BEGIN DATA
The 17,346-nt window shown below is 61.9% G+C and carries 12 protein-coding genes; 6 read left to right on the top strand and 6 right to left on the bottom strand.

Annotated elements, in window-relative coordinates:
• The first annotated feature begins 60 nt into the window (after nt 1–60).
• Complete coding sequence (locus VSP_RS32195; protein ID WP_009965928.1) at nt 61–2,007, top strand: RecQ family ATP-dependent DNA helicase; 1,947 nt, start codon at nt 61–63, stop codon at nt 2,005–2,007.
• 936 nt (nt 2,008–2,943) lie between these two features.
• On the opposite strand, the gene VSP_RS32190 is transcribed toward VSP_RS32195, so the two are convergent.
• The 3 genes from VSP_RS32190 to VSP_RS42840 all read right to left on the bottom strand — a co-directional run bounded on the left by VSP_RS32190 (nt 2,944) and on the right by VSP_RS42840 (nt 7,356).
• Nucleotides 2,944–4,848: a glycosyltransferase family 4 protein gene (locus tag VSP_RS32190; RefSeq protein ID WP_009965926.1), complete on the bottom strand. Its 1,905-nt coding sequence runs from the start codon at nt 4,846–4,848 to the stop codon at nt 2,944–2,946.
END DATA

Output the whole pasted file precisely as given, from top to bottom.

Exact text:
The 17,346-nt window shown below is 61.9% G+C and carries 12 protein-coding genes; 6 read left to right on the top strand and 6 right to left on the bottom strand.

Annotated elements, in window-relative coordinates:
• The first annotated feature begins 60 nt into the window (after nt 1–60).
• Complete coding sequence (locus VSP_RS32195; protein ID WP_009965928.1) at nt 61–2,007, top strand: RecQ family ATP-dependent DNA helicase; 1,947 nt, start codon at nt 61–63, stop codon at nt 2,005–2,007.
• 936 nt (nt 2,008–2,943) lie between these two features.
• On the opposite strand, the gene VSP_RS32190 is transcribed toward VSP_RS32195, so the two are convergent.
• The 3 genes from VSP_RS32190 to VSP_RS42840 all read right to left on the bottom strand — a co-directional run bounded on the left by VSP_RS32190 (nt 2,944) and on the right by VSP_RS42840 (nt 7,356).
• Nucleotides 2,944–4,848: a glycosyltransferase family 4 protein gene (locus tag VSP_RS32190; RefSeq protein ID WP_009965926.1), complete on the bottom strand. Its 1,905-nt coding sequence runs from the start codon at nt 4,846–4,848 to the stop codon at nt 2,944–2,946.